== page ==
The approach outlined in table 1 to eye muscle surgery in INS1 patients was developed as a result of a need to improve multiple pre-operative ocular motor and/or visual system abnormalities in the patient population with INS [14,17,18]. This 9-operation system allows the clinician to maximize surgical intervention by performing one procedure to address all possible indications, e.g., eye position, head/face position and nystagmus characteristics. This surgical algorithm is based on standard eye muscle surgical techniques and is easily applicable in most clinical situations. The data from this study add to others that have shown that INS patient’s strabismus and anomalous head posture can be improved after eye muscle surgery in the same way as other populations of patients with strabismus.
Study Limitations
There are several limitations of this case series. This is not a randomized clinical trial comparing an isolated intervention to a known treatment or placebo. There are no randomized clinical trials evaluating surgical treatments of INS thus clear evidenced based guidelines including indications and risks of treating visual system anomalies associated with INS are based on historical face validity and case/cohort series such as this one. Although all patients had INS, we included patients of all ages, varied baseline visual systems and associated eye diseases. There can be, in children, an age and repeated performance related improvement in clinical testing. In order to minimize these effect two things were included in the study protocol; 1) Outcome measure testing was obtained within 6 months of surgery limiting an age related effect and 2) Specific acuity and contrast sensitivity protocols have been demonstrated to have good test re-test reliability.

Although the patients reported here consist one of the largest prospective treatment cohorts of INS patients, this remains level 2-3 evidence at best. The data reported in this study showed significant improvements in BVA and CS from baseline to post surgery, suggesting that these measures of visual function can be improved in patients with INS after surgical treatment. Although group means showed improvement in visual acuity, individual patient acuity may have varied +/- 0.1 logMar based on chance alone. This is inherent in the testing methodology and age of the patients involved in this report and the reason we chose to perform group mean analysis. These surgical procedures are not novel, and also the treatment of the visual system of patients with INS. This study has shown that the use of standard surgical, treatments of patients with INS significantly improves their contrast sensitivity function.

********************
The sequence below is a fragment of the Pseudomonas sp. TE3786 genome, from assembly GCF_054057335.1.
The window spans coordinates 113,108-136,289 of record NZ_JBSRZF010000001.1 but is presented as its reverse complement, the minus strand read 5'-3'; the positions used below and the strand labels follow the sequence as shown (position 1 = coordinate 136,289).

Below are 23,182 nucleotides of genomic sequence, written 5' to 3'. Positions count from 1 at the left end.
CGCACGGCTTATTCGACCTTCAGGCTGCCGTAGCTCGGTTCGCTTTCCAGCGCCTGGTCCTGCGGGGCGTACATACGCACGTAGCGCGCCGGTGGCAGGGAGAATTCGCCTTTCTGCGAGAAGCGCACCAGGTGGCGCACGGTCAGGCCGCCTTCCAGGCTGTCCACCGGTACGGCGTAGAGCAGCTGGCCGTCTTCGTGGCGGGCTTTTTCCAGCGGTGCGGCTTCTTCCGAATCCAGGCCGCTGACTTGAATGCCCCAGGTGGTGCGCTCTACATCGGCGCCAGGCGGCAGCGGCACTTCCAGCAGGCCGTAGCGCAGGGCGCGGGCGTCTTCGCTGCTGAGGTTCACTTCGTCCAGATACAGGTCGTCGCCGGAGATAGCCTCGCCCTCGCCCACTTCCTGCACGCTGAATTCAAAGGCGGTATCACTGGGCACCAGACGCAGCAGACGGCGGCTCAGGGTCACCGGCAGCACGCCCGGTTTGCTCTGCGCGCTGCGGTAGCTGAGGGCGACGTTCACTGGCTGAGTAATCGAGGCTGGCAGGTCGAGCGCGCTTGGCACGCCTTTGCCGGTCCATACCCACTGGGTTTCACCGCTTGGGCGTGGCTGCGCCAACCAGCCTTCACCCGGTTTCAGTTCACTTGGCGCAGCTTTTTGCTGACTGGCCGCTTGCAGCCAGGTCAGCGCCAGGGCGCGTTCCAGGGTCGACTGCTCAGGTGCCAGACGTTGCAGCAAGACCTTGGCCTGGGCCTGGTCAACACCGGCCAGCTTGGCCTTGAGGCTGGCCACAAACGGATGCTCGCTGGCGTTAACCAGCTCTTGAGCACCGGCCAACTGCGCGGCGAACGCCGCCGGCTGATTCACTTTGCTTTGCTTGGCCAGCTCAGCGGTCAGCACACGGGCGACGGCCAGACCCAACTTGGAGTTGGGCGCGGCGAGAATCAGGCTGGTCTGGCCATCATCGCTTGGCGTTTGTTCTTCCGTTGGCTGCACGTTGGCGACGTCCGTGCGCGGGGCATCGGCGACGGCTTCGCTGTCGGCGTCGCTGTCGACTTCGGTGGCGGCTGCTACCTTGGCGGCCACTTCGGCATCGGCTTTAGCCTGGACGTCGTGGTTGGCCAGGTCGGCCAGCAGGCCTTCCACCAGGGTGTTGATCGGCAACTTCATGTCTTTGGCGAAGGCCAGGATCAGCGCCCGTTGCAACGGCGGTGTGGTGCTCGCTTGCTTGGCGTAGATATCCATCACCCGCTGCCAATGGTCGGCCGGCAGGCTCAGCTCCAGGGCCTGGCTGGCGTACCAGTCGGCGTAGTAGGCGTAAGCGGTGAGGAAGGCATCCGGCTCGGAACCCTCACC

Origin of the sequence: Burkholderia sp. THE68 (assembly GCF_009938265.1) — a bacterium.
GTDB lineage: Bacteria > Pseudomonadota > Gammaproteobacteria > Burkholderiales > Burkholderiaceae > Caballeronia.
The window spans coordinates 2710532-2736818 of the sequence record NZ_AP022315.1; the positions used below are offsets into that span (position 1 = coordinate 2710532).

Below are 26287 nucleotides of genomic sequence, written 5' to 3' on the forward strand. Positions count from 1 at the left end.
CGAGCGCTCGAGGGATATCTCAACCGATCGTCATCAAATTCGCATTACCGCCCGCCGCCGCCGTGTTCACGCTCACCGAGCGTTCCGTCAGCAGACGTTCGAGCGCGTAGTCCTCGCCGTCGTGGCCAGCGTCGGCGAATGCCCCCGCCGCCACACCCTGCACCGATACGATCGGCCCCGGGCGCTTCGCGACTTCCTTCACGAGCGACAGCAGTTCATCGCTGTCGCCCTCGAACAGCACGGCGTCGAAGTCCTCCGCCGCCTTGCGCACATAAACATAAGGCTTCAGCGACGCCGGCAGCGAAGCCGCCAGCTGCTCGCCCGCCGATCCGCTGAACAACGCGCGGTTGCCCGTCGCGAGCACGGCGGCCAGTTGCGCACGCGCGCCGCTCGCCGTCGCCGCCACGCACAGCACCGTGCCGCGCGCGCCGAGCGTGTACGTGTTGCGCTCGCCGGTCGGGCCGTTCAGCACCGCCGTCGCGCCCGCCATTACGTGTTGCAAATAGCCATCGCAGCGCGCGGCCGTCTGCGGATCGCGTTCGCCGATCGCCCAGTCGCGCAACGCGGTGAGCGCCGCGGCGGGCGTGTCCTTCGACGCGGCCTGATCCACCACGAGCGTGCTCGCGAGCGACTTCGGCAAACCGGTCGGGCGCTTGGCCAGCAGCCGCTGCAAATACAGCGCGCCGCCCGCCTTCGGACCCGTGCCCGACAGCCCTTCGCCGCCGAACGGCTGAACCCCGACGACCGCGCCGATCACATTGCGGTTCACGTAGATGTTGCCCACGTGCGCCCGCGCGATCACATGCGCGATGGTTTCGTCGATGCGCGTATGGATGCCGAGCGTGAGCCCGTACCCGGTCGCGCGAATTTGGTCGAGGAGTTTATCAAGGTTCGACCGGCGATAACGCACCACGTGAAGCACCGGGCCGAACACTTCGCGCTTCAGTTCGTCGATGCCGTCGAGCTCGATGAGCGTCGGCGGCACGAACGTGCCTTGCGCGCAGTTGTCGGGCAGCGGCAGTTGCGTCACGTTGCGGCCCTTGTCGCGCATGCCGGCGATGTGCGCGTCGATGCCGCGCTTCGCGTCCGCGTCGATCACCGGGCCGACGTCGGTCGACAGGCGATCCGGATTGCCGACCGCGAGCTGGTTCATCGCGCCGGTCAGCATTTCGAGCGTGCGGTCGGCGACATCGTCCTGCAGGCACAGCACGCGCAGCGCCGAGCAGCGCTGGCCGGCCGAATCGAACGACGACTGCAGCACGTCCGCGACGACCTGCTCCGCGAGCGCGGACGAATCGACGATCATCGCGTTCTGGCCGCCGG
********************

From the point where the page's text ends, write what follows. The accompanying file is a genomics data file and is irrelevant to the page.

References
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Figures


Figure 1: Measurement of contrast sensitivity using the CSV 1000R.
A photograph of the CSV 1000 light box with stimuli is shown on the upper left. Either the patient is asked to identify, for each of the gratings 1-8, the location of the stripes, top, bottom or both gratings are blank. As an example, the plot of patient # 51’s contrast sensitivity curve before and after treatment is shown on the right with marks for each stimulus checked and a line connecting the results, creating the contrast sensitivity curve. The table below shows the log units of each of the eight stimuli at the four spatial frequencies presented in rows A through D.



Figure 2: Visual acuity at baseline and after treatment.
This figure shows a comparison plot of group mean best corrected binocular logMar acuity at pre-op and post-op based on the 9 operation subtypes. There was a significant difference for the entire 113 patients. (p < 0.05 group means 0.68 logMar baseline vs. 0.45 logMar post-treatment) VA# - Visual acuity operation number; N - Number of patients having operation #. Standard deviations for all operations were within +/- 0.15 LogMar.

Tables
Operation type (113 patients)# (%)
Operation 1 - Horizontal head posture aloneHorizontal rectus recess and resect or recess and renotomy + Reattach25 (22)
Operation 2 - Chin down head posture (+/- Strabismus)Superior rectus recess 5.0 mm + Inferior oblique myectomy22 (20)
Operation 3 - Strabismus alonePrimary position deviation using at least two recti each eye15 (13)
Operation 4 - Horizontal head posture + StrabismusFixing eye straightens head + Non-fixing eye straightens eyes14 (12)
Operation 5 - Chin up head posture (+/- Strabismus)Inferior rectus recess 5.0 mm + Superior oblique tenectomy 5.0 mm8 (7)
Operation 6 - No head posture, strabismus or vergence bampingHorizontal rectus tenotomy + Reattach8 (7)